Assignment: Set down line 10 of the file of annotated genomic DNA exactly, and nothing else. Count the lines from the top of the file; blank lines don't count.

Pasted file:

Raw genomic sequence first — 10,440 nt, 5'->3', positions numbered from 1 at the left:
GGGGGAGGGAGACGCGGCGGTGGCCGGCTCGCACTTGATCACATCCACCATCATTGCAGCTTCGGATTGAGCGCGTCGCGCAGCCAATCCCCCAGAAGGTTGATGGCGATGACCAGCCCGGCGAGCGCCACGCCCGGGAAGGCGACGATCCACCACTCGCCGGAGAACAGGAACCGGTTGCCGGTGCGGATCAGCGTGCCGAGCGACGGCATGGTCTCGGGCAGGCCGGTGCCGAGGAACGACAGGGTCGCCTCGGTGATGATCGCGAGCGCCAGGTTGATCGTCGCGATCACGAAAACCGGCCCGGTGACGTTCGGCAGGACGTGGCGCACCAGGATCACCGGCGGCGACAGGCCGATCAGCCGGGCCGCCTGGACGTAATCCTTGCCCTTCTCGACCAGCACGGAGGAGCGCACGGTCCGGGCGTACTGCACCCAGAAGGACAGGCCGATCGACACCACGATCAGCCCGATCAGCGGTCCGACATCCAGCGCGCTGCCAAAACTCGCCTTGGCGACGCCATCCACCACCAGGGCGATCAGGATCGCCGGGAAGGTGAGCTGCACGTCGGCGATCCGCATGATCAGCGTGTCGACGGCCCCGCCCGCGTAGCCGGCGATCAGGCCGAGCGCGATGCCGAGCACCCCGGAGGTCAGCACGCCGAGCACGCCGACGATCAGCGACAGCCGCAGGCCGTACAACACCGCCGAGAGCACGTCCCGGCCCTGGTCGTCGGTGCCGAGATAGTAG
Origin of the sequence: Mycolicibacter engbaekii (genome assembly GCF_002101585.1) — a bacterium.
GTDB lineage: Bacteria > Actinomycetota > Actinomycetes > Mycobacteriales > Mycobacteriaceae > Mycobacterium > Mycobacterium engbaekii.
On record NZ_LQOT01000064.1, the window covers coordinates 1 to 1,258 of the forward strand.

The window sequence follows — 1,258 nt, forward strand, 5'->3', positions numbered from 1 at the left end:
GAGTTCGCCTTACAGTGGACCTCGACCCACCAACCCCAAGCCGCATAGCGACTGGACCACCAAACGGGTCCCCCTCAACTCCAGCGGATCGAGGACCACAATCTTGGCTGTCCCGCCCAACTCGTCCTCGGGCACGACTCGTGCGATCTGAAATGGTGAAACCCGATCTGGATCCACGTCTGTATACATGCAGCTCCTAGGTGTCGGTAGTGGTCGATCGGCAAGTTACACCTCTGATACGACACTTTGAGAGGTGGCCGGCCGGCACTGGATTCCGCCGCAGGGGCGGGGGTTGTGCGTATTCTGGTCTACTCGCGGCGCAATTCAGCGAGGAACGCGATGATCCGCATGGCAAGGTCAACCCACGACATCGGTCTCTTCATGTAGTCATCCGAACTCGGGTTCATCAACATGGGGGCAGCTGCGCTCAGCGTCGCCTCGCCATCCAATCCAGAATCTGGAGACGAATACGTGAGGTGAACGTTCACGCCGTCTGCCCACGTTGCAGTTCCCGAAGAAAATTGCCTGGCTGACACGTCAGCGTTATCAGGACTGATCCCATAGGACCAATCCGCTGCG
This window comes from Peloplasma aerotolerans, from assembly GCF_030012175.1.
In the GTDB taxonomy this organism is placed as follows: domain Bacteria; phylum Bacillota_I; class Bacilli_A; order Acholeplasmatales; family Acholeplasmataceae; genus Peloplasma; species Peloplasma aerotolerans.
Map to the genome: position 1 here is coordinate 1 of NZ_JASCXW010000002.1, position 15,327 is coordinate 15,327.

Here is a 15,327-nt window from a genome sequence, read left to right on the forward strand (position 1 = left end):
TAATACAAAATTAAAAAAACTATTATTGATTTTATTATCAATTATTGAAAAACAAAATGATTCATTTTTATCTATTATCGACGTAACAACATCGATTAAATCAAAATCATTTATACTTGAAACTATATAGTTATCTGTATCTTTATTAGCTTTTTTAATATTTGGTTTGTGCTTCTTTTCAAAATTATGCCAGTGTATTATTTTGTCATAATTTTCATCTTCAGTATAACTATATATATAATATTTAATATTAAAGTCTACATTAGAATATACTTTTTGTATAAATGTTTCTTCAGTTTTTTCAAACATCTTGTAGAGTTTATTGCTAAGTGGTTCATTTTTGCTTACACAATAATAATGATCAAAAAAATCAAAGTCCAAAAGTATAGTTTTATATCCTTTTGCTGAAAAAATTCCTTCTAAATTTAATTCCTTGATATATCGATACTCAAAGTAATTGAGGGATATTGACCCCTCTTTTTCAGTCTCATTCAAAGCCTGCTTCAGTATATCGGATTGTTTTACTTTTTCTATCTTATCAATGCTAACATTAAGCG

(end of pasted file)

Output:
Map to the genome: position 1 here is coordinate 1 of NZ_JASCXW010000002.1, position 15,327 is coordinate 15,327.